KUALA LUMPUR: Mauritius hopes that Malaysian government will consider opening a High Commission in the Indian Ocean island republic.
High Commissioner of Mauritius to Malaysia, Issop Patel, said it is high time that Kuala Lumpur, which established diplomatic ties with the island republic in 1987, considers opening its embassy in Port Louis to further strengthen bilateral ties, especially economic, trade, culture and people-to-people ties.
“The current bilateral ties are excellent. Our hope is also that Malaysia uses Mauritius as a gateway to the African continent,” he said, adding that both the Commonwealth countries are similar in its ethnic and religious diversity.
Issop said this to Bernama International News Service in an interview on several bilateral matters in conjunction with the one-year rule of the new Malaysian government under the Pakatan Harapan (PH) coalition.
Issop further said that Mauritius also hopes that Malaysia could support Mauritius’ bid to become an observer in the Asean grouping, which currently has 10 members.
Mauritius, with some 1.27 million people, achieved its independence from Britain in 1968. Since then, it is renowned for being one of the most stable democracies in Africa and is a well-known international financial centre with tourism, sugar and textile as its economic mainstay.
Asean, established on Aug 8, 1967 in Bangkok, counts Brunei Darussalam, Cambodia, Indonesia, Laos, Malaysia, Myanmar, Philippines, Singapore, Thailand, and Vietnam as its members.
Mauritius and Malaysia are members of the Indian Ocean Rim Association (IORA), an inter-governmental organisation aimed at strengthening regional cooperation and sustainable development within the Indian Ocean region through its 22-Member States and nine Dialogue Partners. Mauritius and Malaysia are also members of the Non-Aligned Movement (NAM).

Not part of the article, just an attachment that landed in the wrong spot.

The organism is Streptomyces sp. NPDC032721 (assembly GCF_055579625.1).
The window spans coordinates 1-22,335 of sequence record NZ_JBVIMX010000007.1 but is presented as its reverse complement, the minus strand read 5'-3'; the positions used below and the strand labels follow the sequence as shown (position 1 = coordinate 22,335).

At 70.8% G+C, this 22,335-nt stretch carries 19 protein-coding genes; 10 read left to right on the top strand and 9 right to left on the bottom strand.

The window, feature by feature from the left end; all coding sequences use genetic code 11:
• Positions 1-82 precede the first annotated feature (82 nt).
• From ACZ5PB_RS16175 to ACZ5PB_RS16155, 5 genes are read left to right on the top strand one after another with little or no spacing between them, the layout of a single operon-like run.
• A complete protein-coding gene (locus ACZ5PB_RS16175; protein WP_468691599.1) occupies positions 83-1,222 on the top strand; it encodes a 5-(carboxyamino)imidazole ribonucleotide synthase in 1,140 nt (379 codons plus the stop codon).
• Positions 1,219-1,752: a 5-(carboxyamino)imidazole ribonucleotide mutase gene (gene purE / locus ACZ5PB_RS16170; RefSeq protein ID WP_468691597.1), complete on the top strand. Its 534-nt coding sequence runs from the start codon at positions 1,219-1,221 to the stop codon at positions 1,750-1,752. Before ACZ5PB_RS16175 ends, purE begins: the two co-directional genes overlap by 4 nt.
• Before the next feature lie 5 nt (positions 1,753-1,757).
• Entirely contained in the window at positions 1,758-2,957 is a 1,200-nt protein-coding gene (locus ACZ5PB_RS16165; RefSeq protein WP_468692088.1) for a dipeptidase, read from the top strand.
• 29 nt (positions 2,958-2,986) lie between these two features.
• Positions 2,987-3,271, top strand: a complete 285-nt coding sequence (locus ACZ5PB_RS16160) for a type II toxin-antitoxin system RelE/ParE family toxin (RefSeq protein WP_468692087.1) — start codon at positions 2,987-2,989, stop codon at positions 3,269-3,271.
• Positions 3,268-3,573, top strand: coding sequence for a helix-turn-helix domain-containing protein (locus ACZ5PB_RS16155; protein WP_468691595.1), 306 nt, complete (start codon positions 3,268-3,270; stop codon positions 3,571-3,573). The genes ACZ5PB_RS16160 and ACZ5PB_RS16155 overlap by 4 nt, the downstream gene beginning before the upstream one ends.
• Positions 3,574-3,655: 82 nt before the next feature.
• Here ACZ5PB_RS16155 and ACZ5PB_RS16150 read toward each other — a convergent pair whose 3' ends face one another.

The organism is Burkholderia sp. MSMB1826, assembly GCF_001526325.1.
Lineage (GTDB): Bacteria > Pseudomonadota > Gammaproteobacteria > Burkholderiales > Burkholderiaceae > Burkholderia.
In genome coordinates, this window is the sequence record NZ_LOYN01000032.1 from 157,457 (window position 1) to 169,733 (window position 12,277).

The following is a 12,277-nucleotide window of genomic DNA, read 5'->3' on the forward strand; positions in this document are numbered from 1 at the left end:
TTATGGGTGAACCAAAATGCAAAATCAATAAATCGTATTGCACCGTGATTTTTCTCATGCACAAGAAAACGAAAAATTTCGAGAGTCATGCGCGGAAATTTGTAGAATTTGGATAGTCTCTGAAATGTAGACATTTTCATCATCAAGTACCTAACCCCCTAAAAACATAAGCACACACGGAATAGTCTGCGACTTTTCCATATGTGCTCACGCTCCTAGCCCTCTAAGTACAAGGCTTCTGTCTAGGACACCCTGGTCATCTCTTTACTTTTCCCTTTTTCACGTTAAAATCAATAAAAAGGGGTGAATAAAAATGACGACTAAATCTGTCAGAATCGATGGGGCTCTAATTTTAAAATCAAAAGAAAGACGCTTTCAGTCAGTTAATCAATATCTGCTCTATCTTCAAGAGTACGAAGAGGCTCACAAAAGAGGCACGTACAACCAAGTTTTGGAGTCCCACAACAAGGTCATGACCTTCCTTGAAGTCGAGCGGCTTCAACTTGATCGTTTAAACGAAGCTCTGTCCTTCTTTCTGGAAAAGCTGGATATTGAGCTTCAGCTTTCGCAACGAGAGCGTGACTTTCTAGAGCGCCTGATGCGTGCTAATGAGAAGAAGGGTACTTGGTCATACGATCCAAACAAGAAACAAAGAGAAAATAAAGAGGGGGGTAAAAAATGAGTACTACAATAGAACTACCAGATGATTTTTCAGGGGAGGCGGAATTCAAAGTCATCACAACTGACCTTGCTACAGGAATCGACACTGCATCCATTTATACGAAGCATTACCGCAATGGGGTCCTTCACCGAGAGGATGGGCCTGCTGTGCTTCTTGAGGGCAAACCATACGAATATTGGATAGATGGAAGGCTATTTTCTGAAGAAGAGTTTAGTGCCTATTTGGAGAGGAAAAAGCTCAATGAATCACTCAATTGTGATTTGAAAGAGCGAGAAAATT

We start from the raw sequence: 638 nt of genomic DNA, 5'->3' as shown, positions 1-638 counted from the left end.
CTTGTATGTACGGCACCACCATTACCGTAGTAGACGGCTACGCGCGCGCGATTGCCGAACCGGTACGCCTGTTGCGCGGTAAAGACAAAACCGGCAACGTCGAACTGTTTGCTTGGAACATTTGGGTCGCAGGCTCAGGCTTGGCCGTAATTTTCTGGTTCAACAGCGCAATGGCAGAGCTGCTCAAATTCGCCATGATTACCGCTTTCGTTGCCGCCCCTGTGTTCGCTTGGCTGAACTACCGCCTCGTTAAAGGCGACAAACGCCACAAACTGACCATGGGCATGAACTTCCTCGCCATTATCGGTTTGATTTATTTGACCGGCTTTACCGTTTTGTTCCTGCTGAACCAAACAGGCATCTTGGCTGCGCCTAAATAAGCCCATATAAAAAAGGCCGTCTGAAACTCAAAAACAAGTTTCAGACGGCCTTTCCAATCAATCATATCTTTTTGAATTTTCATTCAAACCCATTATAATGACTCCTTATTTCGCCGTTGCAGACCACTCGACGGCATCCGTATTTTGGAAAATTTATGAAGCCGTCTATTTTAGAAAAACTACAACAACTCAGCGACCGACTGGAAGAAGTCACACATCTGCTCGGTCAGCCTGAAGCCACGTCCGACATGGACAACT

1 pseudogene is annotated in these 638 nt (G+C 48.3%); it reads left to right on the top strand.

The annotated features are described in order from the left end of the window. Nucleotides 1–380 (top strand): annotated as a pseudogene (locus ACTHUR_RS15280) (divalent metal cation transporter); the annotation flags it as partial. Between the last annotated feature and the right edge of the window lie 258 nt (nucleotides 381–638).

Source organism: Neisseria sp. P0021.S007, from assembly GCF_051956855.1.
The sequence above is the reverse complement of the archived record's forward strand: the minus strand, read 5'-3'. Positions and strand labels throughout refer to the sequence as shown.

Talking about his impression of the new government, Issop said: Policies made by the new government that has positively impacted is the creation of the Asia-Mauritius Chamber of Commerce to be officially launched soon.”
On the international front, Issop said Mauritius appreciated Malaysia’s support in the United Nations resolutions regarding the fate of the Chagos Archipelago or Chagos Islands, a chain of 60 islands.
Last February, the International Court of Justice (ICJ) rejected Britain’s claim of sovereignty over the Chagos Islands, saying that the detachment of the Chagos archipelago in 1965 from Mauritius had not been based on a “free and genuine expression of the people concerned”.
The ICJ’s opinion was non-binding.
This was following the vote in June 2017, where the United Nations General Assembly adopted a resolution in favour of Mauritius to bring the dispute over the sovereignty of the Chagos Islands to the ICJ to get the top UN court’s advisory opinion. A total of 15 countries voted against the resolution, while there was 65 abstention.
Malaysia was among the 94 countries which supported the resolution to request for an advisory opinion of the ICJ.
On May 22 this year, 116 UN member countries, including Malaysia, voted in favour of a resolution that urged London to “withdraw its colonial administration” from the Chagos Islands within six months.
Only six countries voted against the non-binding resolution, while 56 others abstained.
Mauritius has claimed that the Chagos Islands, including Diego Garcia, had been wrongfully taken from Mauritius when British Indian Ocean Territory (BIOT) was established in 1965. The US has a major strategic military base in Diego Garcia - the largest among the Islands - about 1,931km north-east of Mauritius. — Bernama